832 words - 3 pages solutions to overcome the problems. In a multi-ethnic society, diversity is a sign of richness. Conflicts don’t arise from differences. They are somehow caused by intolerance. Therefore, if everyone respects the other and the majority gets along with minorities, they can cohabit peacefully and be a good example for the rest of the world. For example, China considers that all ethnic groups are equal and try to guarantee their rights. There are

Similar Essays

The Past And Present Treatment Of Ethnic Minorities In Britain

2114 words - 8 pages The Past and Present Treatment of Ethnic Minorities in Britain For this assigment I will be looking at the past and present treatments of the ethnic minorities in Britain. I will also prove or disprove my hypothesis, of which is: 'The arrival of various ethinic minority groups in Britain over the past 60 years, has created a more tolerant and

Culture And Media. Thoughts On Pop. Culture In The U.S

4276 words - 17 pages America. It goes the sameway for American culture in other countries. Considering this, why would thepresence of some American pop cultural items (such as TV shows) in othercountries mean that American culture is easily and clearly taking over othercultures?U.S. Culture is Important, But...Now, having said all this, it's also not true that U.S. culture doesn't have animpact on other cultures. It's true that America is a large, highly productive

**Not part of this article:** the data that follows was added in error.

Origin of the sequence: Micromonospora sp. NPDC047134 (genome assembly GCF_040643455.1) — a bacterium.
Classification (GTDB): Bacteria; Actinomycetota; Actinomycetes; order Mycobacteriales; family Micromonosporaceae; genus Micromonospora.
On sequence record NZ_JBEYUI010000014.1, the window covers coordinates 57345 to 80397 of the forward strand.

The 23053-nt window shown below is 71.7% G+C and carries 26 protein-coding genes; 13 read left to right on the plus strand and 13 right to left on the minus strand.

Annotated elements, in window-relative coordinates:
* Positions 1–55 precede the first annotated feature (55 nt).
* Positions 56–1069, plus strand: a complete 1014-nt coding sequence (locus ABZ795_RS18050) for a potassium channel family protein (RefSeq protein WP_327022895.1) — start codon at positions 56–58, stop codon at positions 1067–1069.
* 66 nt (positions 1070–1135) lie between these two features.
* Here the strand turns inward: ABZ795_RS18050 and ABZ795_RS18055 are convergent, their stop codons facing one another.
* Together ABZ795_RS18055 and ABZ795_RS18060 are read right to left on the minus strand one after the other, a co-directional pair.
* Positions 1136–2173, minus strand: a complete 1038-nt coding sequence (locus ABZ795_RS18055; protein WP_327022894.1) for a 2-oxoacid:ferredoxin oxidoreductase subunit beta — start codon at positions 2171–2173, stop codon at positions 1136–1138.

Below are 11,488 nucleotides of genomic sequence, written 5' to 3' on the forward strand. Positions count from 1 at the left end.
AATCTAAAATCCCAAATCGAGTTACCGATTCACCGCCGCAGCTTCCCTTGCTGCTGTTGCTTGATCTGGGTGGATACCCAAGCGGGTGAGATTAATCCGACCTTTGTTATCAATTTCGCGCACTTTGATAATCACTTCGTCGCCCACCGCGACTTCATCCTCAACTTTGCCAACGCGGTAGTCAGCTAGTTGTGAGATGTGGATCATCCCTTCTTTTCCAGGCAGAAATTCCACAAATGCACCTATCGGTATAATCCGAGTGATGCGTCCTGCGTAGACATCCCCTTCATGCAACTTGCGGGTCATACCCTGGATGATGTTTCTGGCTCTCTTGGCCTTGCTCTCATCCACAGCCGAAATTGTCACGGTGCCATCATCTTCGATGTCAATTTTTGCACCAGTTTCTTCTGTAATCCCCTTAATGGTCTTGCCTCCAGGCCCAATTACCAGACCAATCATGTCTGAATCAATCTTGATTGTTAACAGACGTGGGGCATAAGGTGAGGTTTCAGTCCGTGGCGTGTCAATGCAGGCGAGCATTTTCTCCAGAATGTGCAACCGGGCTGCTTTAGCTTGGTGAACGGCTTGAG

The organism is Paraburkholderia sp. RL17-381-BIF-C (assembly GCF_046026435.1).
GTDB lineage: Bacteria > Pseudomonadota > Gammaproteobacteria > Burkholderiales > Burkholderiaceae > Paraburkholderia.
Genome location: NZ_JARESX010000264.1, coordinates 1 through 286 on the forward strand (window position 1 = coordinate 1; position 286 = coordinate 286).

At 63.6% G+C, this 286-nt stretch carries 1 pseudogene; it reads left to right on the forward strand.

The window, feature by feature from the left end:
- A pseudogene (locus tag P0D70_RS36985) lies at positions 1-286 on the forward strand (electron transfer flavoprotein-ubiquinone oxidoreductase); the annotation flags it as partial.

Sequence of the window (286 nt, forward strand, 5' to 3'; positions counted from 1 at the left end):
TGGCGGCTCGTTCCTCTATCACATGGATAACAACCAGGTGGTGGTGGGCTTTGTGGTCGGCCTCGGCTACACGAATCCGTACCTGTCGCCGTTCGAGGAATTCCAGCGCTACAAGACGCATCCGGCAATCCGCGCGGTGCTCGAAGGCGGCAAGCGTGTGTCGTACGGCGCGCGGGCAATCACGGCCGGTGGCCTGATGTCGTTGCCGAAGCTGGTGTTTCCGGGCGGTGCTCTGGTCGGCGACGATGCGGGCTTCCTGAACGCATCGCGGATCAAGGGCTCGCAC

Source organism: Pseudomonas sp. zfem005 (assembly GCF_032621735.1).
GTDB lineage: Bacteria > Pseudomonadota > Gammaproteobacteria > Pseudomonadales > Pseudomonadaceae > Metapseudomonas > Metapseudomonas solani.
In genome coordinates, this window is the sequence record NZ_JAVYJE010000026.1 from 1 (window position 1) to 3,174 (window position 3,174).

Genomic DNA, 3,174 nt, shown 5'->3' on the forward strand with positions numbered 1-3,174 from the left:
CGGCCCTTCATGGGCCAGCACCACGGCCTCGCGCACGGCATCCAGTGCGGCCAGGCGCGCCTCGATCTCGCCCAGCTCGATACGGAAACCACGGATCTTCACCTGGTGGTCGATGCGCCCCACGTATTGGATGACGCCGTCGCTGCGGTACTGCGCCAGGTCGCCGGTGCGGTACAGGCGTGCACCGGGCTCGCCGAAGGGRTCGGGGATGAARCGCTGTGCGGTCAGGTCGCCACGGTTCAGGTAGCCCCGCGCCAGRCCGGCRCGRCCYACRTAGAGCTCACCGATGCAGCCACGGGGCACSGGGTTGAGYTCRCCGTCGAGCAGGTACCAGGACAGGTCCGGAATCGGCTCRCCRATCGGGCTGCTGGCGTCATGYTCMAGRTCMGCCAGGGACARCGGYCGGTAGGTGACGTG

The Extent To Which Voting By Ethnic Minorities Reflects The Voting Behaviour Of The Whole Electorate

1009 words - 4 pages The Extent to Which Voting by Ethnic Minorities Reflects the Voting Behaviour of the Whole Electorate In present day there are currently 12 ethnic minority MP’s in parliament, all of who belong to the Labour party. Ethnic minority groups tend to be part of the immigrant population and so are more likely to belong to the working class and so have a stronger party identification with labour. This can be shown in the 1997

The Perpetuation And Preservation Of Male Supremacy In Mainstream Media

1118 words - 5 pages , produced by Jennifer Siebel Newsom and entitled Miss Representation, reveals how television media is developing images and content that shape our perception of gender roles by reinforcing already established stereotypes. Gender role can be described as the behaviors, attitudes and beliefs that a particular culture associates with the roles of men and women (Tragos, 2009). Gender roles are in fact assigned by society, leading to ascribed cultural